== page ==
With the election of our next President only days away, employees and employers need to start thinking about voting plans. Imagine the following conversation between employee and employer:
“I need to take off to go vote today."
“Wait a minute Joe, you do that on your own time.”
“I’ve got to vote!”
“Well, if you leave work, no need to come back."
Steve Collins with the Knoxville law firm Spicer Rudstrom, PLLC says, “EMPLOYERS – WAIT, WAIT DON'T DO IT!” Tennessee Code Annotated 2-1-106 provides that the employee on the day of an election must be given "a reasonable period of time, not to exceed three (3) hours, necessary to vote during the time the polls are open in the county where the person is a resident.” The law also provides, however, that Joe has to make application for the time off at least before 12:00 noon on the day before the election. Further, the law provides that if the employee's work begins three or more hours after the polls have opened or ends three or more hours before the polls close in the county where the employee is a resident, then the employee is not entitled to the time off. The employee “may not be subjected to any penalty or reduction in pay for such absence.”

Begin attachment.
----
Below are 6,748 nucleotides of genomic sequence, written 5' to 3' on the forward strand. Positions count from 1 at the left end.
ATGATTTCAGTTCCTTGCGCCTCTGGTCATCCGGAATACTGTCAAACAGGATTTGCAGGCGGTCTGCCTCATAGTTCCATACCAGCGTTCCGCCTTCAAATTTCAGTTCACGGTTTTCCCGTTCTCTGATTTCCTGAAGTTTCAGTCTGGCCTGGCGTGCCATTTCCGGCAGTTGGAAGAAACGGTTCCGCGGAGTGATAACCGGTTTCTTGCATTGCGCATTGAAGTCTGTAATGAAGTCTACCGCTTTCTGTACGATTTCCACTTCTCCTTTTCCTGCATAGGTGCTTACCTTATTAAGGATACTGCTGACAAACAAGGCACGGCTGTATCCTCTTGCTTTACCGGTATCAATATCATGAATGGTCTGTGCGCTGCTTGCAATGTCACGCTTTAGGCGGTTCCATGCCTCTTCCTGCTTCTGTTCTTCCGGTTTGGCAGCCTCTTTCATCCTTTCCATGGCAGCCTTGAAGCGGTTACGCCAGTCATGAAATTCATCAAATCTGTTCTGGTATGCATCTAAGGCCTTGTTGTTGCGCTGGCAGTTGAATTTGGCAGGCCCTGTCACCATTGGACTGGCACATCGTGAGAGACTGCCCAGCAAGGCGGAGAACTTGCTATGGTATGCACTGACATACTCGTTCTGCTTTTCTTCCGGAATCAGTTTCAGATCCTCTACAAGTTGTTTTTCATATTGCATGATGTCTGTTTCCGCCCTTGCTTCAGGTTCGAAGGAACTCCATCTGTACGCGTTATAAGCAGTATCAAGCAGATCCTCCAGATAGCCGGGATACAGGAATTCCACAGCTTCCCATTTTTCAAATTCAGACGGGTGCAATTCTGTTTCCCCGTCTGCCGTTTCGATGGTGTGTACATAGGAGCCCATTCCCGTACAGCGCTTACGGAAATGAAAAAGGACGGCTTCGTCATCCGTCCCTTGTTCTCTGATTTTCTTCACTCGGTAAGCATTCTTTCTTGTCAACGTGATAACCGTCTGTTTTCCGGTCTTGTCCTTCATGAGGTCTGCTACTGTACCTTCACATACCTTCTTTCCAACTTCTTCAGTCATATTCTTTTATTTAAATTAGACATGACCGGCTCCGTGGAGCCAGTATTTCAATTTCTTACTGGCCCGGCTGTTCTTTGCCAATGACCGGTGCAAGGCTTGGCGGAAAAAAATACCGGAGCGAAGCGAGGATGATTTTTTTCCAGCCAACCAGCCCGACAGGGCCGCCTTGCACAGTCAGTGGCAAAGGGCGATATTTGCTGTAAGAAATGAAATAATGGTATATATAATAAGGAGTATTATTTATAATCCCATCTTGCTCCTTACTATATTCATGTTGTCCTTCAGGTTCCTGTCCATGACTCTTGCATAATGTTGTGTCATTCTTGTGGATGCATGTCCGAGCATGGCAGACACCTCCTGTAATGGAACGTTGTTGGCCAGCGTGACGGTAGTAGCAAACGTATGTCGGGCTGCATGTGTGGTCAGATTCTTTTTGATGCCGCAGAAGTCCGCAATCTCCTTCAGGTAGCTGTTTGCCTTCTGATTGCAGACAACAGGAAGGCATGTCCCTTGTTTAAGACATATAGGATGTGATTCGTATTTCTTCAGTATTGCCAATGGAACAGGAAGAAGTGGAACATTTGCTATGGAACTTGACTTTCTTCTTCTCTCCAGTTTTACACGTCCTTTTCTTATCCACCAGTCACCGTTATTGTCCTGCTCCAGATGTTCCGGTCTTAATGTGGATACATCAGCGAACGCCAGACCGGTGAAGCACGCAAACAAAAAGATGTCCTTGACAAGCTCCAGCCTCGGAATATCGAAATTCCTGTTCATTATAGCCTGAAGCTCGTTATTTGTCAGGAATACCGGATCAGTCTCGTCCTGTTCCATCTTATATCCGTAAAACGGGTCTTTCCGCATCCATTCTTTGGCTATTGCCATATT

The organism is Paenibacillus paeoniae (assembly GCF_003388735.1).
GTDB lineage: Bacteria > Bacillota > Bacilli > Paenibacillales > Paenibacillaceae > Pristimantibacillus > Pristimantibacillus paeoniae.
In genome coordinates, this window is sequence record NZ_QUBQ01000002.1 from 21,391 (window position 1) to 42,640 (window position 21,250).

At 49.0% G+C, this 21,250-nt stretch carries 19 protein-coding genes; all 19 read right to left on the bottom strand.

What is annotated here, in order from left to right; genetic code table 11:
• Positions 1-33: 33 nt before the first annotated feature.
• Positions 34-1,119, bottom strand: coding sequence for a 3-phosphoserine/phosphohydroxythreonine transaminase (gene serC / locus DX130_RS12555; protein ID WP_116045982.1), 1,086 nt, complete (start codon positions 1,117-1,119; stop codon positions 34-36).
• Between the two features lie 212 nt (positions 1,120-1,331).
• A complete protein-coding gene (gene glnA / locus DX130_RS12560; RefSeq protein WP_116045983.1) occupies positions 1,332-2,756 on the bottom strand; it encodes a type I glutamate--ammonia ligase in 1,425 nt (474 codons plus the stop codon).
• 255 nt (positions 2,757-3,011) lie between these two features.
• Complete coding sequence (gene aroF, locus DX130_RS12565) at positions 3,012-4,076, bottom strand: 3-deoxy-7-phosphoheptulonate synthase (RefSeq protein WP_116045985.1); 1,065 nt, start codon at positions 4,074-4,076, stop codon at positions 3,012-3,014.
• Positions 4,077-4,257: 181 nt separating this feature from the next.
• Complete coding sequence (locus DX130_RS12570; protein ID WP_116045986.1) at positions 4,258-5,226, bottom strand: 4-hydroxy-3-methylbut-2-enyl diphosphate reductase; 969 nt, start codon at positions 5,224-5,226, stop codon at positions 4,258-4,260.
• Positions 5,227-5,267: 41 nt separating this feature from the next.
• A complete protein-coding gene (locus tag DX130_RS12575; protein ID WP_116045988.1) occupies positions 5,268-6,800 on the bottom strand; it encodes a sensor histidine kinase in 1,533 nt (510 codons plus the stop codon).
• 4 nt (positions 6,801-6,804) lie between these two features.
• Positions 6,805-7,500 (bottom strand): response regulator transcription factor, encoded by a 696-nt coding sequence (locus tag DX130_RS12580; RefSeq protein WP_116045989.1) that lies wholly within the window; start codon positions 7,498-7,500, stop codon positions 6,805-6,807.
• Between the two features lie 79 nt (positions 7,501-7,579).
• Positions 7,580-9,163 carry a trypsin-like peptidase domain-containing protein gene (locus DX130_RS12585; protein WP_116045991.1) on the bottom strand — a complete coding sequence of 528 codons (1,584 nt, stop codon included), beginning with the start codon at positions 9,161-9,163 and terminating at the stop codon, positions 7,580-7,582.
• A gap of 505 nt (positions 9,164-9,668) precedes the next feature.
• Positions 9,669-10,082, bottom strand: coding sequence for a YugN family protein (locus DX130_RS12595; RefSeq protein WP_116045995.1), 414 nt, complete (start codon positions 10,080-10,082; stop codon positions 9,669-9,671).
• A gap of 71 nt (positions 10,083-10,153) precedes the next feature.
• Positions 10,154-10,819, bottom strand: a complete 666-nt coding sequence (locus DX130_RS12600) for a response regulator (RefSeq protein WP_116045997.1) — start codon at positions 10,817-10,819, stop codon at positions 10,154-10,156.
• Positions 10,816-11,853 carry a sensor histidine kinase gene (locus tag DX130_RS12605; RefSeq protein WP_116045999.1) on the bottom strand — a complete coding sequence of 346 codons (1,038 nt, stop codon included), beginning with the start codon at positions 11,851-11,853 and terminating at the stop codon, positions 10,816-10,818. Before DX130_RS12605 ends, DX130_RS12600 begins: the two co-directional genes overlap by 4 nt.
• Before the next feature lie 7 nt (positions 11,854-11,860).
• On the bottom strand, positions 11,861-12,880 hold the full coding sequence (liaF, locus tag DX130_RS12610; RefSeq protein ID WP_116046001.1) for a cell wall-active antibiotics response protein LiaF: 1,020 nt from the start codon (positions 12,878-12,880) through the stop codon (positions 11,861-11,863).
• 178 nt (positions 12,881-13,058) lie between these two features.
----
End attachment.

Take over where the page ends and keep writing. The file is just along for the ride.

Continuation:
"Termination of an employee for a protected right, protected by a statute or regulation, can give rise to a retaliatory discharge lawsuit. If Joe makes an application before lunchtime the day before the election and if Joe's work does not start three or more hours after the polls in his county open or his work does not end three or more hours before the polls close in his county, you better let him off to go vote."
"In the case of Hodges v. S.C. Toof & Co., 833 S.W.2d 896 (Tenn. 1992) a Tennessee jury returned a verdict of $575,000 for a plaintiff found to have been wrongfully discharged for engaging in a protected activity (jury duty). So, wait, wait don't do it!"
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